empirical review and literature review

Students are often perplexed when asked what empirical research is. The following is an explanation of the differences between a systematic review and a literature review:

Definition of Empirical review -Empirical Review and Literature Review

An empirical literature review, also known as a systematic literature review, analyzes previous empirical studies in order to provide an answer to a specific research topic. Rather than drawing information from theories or beliefs, empirical research relies on observations and measurements to arrive at conclusions. To address specific research inquiries, it could involve making a list of people, behaviors, or events that are being researched.

empirical review and literature review

In some cases, reviews of studies that involved experiments are used in empirical reviews to generate findings based on actual experience that may be seen directly or indirectly. Most of the time, the analysis entails quantifying the data and drawing conclusions. The goal is to provide data that can be quantified using established scientific methods . Research reviewers thoroughly examine all findings of other authors before drawing any conclusions in an essay or paper.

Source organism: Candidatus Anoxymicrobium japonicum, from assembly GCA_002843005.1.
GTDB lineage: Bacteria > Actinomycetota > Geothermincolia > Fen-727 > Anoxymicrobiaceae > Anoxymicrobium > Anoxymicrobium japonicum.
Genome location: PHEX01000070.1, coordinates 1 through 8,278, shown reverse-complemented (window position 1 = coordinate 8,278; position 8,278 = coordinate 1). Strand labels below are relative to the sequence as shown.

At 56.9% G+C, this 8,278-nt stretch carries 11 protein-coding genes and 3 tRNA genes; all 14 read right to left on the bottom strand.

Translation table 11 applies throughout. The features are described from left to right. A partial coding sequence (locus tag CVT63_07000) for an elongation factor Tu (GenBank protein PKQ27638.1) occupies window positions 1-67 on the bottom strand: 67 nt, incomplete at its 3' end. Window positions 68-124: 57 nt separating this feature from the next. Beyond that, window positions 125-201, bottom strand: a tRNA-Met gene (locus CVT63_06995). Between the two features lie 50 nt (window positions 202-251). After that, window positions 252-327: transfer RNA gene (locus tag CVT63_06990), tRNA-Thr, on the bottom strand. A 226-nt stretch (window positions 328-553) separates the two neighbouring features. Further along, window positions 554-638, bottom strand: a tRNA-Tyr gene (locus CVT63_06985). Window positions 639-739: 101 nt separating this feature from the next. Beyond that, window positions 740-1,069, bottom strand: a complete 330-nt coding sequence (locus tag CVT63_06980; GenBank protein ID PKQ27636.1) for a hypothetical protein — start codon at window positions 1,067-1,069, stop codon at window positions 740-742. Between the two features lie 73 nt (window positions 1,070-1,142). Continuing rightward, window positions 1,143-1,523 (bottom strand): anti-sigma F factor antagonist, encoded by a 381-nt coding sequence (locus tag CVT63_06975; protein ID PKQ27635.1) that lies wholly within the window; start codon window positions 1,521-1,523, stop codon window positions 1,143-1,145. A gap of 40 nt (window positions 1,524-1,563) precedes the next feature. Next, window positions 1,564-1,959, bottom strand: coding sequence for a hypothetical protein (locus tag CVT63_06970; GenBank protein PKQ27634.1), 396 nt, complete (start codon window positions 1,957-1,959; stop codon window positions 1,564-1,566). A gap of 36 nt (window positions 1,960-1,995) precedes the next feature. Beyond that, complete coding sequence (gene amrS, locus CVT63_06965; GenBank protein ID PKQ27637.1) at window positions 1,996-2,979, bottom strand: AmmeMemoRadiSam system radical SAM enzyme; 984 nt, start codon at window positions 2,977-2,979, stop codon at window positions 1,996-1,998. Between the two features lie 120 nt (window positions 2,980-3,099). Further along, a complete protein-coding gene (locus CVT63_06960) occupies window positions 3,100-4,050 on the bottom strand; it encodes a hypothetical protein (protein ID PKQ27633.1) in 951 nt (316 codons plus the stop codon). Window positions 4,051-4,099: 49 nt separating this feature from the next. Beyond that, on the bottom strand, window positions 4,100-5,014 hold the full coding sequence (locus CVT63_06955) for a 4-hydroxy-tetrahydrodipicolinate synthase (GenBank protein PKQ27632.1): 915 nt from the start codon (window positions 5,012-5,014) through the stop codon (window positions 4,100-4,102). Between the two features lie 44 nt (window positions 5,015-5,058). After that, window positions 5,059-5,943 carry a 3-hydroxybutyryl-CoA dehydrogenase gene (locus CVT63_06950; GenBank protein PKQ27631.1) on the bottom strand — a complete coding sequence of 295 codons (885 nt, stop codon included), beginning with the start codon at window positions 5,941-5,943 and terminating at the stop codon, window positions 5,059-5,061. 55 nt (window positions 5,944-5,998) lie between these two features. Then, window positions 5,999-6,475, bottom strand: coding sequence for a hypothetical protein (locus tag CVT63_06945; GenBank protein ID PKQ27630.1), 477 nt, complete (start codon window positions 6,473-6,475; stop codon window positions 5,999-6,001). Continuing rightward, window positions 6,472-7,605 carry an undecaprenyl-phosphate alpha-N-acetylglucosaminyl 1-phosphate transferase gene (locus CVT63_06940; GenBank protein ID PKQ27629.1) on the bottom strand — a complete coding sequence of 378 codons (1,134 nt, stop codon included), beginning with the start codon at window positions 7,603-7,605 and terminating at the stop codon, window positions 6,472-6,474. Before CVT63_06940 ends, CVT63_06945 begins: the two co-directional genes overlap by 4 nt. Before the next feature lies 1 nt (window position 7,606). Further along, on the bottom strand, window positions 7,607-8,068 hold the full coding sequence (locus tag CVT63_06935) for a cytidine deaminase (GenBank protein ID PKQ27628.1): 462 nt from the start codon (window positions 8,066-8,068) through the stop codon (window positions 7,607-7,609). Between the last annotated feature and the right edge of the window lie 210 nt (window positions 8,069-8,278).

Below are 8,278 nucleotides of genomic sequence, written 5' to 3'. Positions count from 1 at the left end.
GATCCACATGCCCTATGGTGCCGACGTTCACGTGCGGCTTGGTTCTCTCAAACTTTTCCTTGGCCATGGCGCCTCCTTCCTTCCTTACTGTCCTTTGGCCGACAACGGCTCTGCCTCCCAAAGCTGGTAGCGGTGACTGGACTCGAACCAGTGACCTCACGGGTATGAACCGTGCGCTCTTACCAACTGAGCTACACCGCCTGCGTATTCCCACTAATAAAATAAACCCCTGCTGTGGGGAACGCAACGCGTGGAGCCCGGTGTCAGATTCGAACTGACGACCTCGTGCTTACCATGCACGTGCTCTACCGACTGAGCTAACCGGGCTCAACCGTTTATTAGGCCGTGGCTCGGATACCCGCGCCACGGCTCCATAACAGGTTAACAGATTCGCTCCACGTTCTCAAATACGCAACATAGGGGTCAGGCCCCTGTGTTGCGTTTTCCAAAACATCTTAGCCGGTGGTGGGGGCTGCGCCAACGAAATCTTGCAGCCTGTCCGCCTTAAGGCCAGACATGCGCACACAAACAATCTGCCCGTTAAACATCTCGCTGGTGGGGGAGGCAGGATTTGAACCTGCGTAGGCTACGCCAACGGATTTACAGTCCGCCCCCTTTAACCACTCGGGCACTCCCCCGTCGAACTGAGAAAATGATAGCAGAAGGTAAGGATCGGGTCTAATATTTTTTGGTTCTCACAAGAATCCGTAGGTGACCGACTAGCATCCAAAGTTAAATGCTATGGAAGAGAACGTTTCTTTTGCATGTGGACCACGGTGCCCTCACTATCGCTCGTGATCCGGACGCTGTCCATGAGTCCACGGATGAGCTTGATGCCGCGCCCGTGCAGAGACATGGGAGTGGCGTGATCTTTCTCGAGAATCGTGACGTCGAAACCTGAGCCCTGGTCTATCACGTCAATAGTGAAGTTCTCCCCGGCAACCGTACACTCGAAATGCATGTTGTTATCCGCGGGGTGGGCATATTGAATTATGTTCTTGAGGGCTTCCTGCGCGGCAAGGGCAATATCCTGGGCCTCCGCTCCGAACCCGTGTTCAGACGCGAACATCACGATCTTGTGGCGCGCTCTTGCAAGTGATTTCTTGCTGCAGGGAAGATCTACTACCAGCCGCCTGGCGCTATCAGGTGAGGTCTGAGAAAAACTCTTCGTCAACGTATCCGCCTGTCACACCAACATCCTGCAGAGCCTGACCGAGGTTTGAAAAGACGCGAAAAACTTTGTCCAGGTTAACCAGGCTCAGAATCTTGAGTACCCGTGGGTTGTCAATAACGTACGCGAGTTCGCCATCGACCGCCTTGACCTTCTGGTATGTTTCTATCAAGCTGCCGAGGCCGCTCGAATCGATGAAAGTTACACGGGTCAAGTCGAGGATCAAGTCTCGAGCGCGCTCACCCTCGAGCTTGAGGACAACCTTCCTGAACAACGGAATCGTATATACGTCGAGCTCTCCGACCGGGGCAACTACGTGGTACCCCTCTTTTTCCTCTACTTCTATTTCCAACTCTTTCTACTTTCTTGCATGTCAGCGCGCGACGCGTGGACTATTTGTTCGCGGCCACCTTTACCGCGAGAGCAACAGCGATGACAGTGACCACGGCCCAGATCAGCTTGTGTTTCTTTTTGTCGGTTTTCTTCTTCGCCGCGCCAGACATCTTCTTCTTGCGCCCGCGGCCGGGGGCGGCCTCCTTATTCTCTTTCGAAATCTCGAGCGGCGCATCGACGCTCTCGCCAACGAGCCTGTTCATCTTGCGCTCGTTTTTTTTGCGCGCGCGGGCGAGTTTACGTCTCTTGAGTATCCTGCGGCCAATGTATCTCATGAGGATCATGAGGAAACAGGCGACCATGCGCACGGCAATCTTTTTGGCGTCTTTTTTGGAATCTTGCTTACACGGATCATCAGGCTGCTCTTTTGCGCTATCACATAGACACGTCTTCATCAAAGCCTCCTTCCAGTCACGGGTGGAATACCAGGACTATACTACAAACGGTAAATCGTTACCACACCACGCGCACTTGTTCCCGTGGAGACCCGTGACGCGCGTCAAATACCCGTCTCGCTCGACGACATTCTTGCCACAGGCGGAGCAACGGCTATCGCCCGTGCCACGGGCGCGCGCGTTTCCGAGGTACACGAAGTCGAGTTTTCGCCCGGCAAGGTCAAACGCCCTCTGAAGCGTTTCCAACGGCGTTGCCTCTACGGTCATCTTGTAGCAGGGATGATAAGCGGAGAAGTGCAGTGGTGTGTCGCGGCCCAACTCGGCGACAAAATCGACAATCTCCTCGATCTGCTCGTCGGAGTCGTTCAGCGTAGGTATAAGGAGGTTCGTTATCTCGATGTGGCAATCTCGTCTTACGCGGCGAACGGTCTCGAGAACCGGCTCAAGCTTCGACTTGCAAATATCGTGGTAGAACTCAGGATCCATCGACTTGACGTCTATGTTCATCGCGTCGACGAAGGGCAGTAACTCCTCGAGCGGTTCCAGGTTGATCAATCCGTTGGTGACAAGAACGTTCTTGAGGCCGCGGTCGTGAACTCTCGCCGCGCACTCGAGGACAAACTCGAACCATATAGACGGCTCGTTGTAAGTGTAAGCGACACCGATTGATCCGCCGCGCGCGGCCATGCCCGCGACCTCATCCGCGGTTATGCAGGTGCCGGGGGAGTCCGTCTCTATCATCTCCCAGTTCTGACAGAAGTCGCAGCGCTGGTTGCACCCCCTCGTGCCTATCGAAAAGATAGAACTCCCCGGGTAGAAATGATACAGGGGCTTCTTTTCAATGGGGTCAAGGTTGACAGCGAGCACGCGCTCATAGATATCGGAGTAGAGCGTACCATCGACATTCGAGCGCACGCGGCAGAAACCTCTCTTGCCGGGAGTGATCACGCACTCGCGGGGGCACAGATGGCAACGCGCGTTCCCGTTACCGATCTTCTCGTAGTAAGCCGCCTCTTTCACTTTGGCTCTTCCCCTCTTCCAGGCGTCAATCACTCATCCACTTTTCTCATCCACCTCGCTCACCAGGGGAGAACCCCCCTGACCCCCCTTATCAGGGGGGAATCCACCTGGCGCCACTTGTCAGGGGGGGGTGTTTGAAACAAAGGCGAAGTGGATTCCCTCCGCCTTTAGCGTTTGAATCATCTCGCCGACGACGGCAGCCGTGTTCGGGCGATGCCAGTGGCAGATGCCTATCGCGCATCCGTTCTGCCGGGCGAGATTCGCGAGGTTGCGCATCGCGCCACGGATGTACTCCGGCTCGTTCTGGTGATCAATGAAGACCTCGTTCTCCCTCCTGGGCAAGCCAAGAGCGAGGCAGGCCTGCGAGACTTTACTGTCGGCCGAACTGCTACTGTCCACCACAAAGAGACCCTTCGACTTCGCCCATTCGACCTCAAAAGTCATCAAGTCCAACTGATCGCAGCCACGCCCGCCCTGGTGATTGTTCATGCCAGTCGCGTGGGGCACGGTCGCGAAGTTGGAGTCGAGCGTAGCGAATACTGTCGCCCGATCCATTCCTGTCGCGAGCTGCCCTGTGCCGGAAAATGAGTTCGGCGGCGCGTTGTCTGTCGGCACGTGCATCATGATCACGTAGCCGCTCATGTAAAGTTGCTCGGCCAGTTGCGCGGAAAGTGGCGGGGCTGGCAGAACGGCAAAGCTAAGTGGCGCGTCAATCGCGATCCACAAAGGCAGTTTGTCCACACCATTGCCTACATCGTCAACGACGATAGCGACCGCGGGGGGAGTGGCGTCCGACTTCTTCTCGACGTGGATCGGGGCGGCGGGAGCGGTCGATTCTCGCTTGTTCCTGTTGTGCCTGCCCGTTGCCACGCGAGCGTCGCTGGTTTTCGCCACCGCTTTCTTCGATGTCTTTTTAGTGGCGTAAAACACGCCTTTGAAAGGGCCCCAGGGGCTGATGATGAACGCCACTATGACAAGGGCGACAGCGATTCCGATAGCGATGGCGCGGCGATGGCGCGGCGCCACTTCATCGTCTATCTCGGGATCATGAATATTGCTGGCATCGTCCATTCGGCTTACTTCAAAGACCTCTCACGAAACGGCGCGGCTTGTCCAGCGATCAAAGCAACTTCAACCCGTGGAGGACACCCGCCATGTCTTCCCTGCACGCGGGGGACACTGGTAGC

As a result of carefully planned and monitored observations, the experiment is carried out and the resulting conclusion is rigorously monitored. In contrast to other types of literature reviews, the focus here is on the most recent results of the experimental studies as it is now being conducted. A hypothesis may also be a forecast of a previously presented theory based on prior material.

Empirical evidence examined here refers to data gathered via testing or observation in this context. These data are collected and analyzed by scientists. For example, an empirical review could involve reviewing the study of another researcher on a group of listeners exposed to upbeat music or a work on learning and improvisation that examines other studies on work that theorizes about the educational value of improvisational principles and practices, such as Viola Spolin and Keith Johnstone ‘s writings in which they present their beliefs, impressions, ideas, and theories about those.

Defining Literature review -Empirical Review and Literature Review

The literature review , as opposed to an empirical review, necessitates reading several types of related studies. Other theoretical sources are used to compile the facts and information included in this piece. The accumulation of all literary works may lead to new deductions. Information and hypotheses, on the other hand, have already been developed.

empirical review and literature review

In order to generate cohesive findings, a literature review compiles all necessary data. There can be no new theories developed since there can be no experimental work done.

There is an important function for the literature review in uncovering and defining and clarifying key ideas that will be utilized throughout the empirical parts of the paper argues.